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bummers in the woods, or finds a party of them the bridlc in his teeth, clasps under one arm a at a house by the wayside. This party bears basket of fresh eggs, and under the other a all the outward aspect of an authorized and pailful of delicious honey, while a brace of fat perfectly legitimate foraging party : the capa- sheep, hams, chickens, or geese, lie across the cious waggons are there, with caparisoned saddle in front and rear, and the carcase of a mules; blooded horses stand tethered within hog, firmly tied to the mule's tail, is dragged reach of their apparent owners ; the camp-fires along the road. The “bummer” himself is burn brightly; à sumptuous meal is ready. probably clothed in an irregular sack-coat of But if one of these men be accosted with some linen, with a ridiculously unmilitary hat perchsuch question as this, “ To what command do ed on one side of his head, and, as he ap-, you belong ?” the answer comes thus : “ Well, proaches, his face beams with smiles of recogwe don't answer for anybody in particular nition, tempered by a half-suppressed appre'bout every corps in the army; eh, Bill, ain't hension, lest his bounteous supplies should not that so?"

Reckon !” and be accepted as a peace-offering for his delinthinks it a great joke, and then everybody ex- quencies. Aside from the freedom from concept the interlocutor laughs. “ How long have rol which gives bad men opportunities to comyou been away from your regiment? At mit wanton deeds of violence, these wanderers this question the bummer rises upon his feet, from the ranks are often of great benefit to the and replies, rather more respectfully :- army.

Better flankers cannot be found. week or ten days, cap'n.”. * Have you any Spreading out from the marching column, authority for foraging? “No, sir.” “What they are the first to scent danger, and the last use or benefit are you to the service, to say to leave the field, unless actually forced back. nothing of the criminality of your absence They understand the art of squad fighting to without leave? Now, you belong to a class perfection. Parties of them, without officers, which has brought discredit upon your com- will join together to resist an onset of Rebel rades. You ought to be ashamed of your cavalry, or to make an attack upon the enemy, selves, all of you." The dozen muscular and and they are almost always the victors in a daring fellows who heard this little speech skirmish. seemed to fail to sce the point of it. One of them replied : :-“ See hyar, cap'n; we ain't so bad after all. We keep ahead of the skirmish line allers. We let's 'em know when an enemy's a-comin'; and then we ain't allers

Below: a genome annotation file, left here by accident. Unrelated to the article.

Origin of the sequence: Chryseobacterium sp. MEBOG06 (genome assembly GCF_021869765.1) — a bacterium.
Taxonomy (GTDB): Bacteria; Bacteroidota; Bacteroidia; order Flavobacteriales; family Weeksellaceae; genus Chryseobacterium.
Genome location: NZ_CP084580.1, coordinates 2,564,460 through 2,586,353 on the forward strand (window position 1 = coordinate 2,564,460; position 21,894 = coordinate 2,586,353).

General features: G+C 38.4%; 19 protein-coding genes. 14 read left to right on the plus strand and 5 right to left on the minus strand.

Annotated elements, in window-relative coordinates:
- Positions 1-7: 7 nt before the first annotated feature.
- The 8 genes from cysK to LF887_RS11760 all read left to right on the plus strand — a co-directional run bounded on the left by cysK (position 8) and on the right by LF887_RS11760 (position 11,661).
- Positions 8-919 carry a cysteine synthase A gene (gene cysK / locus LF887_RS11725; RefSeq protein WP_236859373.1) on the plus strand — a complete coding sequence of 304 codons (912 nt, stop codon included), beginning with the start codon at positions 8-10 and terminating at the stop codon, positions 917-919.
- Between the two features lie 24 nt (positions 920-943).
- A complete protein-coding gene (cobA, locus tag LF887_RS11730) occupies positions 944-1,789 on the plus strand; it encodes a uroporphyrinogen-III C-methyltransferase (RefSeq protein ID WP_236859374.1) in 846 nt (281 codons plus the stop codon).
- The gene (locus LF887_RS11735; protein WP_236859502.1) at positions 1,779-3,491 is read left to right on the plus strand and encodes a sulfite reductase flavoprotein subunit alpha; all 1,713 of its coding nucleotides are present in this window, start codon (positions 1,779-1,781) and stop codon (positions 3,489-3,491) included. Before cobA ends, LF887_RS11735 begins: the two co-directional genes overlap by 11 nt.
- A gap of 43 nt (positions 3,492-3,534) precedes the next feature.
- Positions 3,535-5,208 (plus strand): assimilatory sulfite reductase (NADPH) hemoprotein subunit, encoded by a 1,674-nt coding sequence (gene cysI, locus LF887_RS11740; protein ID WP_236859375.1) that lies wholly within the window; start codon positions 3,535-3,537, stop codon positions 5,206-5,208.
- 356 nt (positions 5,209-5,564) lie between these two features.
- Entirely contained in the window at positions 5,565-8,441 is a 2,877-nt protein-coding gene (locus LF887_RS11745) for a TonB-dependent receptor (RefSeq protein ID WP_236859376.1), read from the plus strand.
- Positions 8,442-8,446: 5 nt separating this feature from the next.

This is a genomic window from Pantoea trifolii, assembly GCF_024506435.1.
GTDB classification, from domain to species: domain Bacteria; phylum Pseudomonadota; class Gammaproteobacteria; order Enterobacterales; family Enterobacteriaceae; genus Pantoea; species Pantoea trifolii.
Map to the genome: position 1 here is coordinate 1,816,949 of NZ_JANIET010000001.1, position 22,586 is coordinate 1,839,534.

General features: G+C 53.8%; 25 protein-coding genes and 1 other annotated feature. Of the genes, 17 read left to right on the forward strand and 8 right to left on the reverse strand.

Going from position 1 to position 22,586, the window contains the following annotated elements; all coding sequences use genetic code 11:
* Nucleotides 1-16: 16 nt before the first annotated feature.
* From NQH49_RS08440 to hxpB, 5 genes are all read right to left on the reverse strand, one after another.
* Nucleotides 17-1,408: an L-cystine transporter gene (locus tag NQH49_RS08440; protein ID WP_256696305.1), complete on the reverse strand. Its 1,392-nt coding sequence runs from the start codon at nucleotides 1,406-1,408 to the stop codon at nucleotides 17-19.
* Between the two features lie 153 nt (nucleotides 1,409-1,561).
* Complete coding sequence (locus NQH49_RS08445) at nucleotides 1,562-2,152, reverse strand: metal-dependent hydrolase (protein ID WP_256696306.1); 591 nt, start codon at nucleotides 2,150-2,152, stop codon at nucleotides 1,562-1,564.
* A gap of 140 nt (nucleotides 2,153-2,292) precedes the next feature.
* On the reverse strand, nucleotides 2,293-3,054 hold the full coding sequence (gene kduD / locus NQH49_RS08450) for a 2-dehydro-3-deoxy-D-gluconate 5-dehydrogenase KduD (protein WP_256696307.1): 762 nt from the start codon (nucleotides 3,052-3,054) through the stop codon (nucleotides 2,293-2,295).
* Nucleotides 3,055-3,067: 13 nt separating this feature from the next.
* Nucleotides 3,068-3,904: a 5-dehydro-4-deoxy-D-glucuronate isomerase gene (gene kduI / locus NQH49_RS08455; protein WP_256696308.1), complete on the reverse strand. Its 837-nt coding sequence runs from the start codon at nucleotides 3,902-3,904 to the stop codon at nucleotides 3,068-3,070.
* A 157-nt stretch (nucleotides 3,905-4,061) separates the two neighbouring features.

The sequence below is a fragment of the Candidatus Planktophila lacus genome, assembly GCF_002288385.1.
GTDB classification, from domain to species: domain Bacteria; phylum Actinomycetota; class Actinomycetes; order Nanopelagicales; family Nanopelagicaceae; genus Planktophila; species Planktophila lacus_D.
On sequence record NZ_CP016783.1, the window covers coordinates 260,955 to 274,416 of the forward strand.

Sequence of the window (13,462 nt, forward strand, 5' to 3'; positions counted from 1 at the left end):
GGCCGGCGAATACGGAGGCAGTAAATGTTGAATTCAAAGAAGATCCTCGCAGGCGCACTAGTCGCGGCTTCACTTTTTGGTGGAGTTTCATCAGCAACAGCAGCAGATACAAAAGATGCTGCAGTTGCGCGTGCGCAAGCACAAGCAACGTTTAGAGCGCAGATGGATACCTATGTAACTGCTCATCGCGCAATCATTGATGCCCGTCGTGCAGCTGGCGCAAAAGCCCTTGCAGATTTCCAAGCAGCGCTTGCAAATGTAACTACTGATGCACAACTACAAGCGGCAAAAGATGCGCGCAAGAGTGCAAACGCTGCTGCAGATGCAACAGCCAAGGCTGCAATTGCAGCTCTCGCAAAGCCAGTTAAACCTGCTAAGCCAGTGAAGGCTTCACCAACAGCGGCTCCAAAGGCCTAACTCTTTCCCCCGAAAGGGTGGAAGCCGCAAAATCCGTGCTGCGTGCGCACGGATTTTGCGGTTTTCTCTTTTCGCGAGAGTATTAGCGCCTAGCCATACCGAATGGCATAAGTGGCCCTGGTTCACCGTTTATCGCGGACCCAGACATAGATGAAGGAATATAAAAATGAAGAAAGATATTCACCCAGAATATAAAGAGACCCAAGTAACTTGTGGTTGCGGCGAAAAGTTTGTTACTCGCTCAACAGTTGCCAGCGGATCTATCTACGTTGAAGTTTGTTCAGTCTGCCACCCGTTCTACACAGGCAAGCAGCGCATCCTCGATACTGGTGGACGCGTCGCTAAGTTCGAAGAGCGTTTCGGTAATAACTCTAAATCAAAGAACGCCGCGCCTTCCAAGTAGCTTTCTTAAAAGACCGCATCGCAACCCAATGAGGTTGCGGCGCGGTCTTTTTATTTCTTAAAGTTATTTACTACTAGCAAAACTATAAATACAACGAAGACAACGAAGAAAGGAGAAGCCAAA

From the Spectator, 23 Sept. away from the regiment. We turn over all we THE TOY-REVOLUTION IN IRELAND. don't want ourselves, and we can lick five times as many Rebs as we are, any day. Ain't that THERE is, as well as folly, something also, boys?

“Lick 'em? d-n'em, yes.” most pathetic in the childishness of the treaWhy, of course!” were the instant replies son which the Government of Ireland is of the "boys.” “Rather shoot Rebs than

now putting down so promptly and efficienthogs, any day!" roared another. It may be ly. It is kindness and not severity indeed readily imagined that high moral precepts are lost upon these men, and that conversation

to seize and punish the mischief-makers, with them upon the general impropriety of however humble, in Ireland, just as it is their conduct are decidedly useless. They are kindness and not severity to punish Tommy the Bohemians of the camp, and they act upon and Billy pretty smartly for playing at lightthis consolatory reflection. A“bummer ing straws in the nursery. But the punishmay once have been a foot-soldier, but I never ment should be given without any of the saw one who was not mounted on some sort of sort of indignation and resentment which an animal. Sometimes he bestrides a superb we feels towards incendiaries. Goethe at blooded horse, which is the envy of every gen. eight years of age made a little sacrifice in cral in the army; more frequently he rides a his bed-room with pastilles and a burning broken-down nag that is able to hobble along sufficiently fast for its owner's purposes ; but glass in imitation of patriarchal sacrifices, the favourite is the mule. There may be little and he was much in need of severe discior no actual poetry in a mule — although I pline for the freak, but in punishing him it profess an unwillingness to admit any oslur would have been very absurd to assume the upon that much-abused beast - yet it would judicial air of an offended judge towards a be difficult to find a more hardy, long-winded, guilty criminal. These Fenians are really strong-legged, uncomplaining and altogether children who need bringing to their senses loveable creature for the use of man than the with hard labour and spare diet, but after mule. The "bummer" appreciates his goo